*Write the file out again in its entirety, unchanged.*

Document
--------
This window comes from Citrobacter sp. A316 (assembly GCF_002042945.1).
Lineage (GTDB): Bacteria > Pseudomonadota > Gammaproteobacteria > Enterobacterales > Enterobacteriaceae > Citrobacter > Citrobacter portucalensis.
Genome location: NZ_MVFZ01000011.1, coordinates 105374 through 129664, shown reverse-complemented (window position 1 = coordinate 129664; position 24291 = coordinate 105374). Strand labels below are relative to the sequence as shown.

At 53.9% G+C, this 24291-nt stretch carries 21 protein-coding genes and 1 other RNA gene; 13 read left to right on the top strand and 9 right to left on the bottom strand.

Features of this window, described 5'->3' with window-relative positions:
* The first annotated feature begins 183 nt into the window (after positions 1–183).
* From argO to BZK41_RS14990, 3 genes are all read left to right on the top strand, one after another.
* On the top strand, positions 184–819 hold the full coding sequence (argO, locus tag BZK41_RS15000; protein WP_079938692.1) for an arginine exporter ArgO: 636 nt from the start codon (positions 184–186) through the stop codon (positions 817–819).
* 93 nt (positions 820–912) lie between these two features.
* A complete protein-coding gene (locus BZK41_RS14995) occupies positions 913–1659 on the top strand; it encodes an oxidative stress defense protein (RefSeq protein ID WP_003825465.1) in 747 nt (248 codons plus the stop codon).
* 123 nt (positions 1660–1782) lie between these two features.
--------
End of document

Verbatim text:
This window comes from Citrobacter sp. A316 (assembly GCF_002042945.1).
Lineage (GTDB): Bacteria > Pseudomonadota > Gammaproteobacteria > Enterobacterales > Enterobacteriaceae > Citrobacter > Citrobacter portucalensis.
Genome location: NZ_MVFZ01000011.1, coordinates 105374 through 129664, shown reverse-complemented (window position 1 = coordinate 129664; position 24291 = coordinate 105374). Strand labels below are relative to the sequence as shown.

At 53.9% G+C, this 24291-nt stretch carries 21 protein-coding genes and 1 other RNA gene; 13 read left to right on the top strand and 9 right to left on the bottom strand.

Features of this window, described 5'->3' with window-relative positions:
* The first annotated feature begins 183 nt into the window (after positions 1–183).
* From argO to BZK41_RS14990, 3 genes are all read left to right on the top strand, one after another.
* On the top strand, positions 184–819 hold the full coding sequence (argO, locus tag BZK41_RS15000; protein WP_079938692.1) for an arginine exporter ArgO: 636 nt from the start codon (positions 184–186) through the stop codon (positions 817–819).
* 93 nt (positions 820–912) lie between these two features.
* A complete protein-coding gene (locus BZK41_RS14995) occupies positions 913–1659 on the top strand; it encodes an oxidative stress defense protein (RefSeq protein ID WP_003825465.1) in 747 nt (248 codons plus the stop codon).
* 123 nt (positions 1660–1782) lie between these two features.